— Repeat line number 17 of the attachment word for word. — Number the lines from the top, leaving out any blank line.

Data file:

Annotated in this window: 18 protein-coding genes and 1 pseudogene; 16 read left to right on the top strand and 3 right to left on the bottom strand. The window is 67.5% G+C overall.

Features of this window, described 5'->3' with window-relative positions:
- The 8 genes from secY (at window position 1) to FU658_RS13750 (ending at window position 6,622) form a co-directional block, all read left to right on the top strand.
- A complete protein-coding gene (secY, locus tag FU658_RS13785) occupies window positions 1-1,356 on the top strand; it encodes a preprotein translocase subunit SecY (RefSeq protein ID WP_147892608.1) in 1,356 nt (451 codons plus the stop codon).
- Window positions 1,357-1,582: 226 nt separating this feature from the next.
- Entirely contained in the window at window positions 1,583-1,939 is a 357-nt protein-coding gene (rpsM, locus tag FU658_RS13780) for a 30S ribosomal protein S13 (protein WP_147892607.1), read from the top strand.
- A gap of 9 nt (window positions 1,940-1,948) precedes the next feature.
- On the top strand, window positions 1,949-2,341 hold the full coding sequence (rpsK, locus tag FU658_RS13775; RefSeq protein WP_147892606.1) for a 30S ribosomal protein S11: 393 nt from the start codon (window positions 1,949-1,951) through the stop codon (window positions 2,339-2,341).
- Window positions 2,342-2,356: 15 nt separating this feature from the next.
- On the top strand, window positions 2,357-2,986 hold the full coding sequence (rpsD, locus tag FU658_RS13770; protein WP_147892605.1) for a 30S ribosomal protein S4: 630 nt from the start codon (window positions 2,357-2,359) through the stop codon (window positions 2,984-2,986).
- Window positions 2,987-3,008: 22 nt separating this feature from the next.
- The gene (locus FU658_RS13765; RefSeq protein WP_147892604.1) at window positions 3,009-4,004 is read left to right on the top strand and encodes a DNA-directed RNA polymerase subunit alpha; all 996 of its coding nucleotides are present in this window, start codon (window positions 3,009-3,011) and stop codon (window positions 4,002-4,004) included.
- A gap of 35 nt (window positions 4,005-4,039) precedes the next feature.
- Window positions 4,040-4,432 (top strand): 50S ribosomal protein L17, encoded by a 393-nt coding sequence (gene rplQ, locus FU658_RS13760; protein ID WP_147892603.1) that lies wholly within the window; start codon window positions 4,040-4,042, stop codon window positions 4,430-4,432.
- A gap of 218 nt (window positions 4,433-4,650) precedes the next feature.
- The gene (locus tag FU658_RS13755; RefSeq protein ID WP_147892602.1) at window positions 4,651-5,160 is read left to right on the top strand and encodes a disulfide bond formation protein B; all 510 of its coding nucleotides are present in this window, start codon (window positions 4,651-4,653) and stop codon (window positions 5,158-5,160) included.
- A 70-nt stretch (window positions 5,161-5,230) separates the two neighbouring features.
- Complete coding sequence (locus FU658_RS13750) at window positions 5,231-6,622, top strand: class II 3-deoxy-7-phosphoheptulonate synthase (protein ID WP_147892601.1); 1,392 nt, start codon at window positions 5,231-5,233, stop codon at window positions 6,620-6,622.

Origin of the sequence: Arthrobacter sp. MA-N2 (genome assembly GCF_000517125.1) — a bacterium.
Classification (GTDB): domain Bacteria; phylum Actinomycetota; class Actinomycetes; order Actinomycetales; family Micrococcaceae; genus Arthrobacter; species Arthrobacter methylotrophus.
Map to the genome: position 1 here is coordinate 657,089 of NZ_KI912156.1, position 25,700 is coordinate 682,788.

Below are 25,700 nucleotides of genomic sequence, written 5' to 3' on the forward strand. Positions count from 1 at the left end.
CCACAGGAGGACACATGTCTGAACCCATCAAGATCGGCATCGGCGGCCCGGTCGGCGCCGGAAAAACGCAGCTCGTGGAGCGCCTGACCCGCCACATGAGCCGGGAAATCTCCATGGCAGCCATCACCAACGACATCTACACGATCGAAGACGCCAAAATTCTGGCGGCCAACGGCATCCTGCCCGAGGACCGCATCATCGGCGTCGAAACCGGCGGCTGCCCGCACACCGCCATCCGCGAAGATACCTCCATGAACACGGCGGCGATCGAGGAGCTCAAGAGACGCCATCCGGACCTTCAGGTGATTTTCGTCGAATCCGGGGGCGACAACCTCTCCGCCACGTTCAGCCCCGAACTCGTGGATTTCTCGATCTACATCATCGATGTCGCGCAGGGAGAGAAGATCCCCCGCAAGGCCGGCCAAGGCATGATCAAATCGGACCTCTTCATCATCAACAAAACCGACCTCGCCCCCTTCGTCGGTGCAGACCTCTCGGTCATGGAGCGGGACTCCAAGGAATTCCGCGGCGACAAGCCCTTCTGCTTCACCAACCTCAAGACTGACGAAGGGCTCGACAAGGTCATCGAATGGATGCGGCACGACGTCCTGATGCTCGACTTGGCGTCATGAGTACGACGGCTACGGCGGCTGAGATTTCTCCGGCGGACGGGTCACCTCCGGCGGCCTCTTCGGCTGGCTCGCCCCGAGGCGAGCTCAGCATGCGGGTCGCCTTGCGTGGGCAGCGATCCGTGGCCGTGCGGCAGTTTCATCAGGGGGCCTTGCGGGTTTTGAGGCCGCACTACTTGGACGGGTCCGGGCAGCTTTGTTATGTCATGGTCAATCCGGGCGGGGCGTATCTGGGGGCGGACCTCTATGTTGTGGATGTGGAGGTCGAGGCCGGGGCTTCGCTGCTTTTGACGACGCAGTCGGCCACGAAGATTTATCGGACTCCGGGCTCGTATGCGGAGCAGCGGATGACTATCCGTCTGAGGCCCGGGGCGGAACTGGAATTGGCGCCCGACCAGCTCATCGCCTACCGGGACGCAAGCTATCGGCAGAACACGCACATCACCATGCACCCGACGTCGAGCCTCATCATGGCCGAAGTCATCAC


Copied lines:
- A 70-nt stretch (window positions 5,161-5,230) separates the two neighbouring features.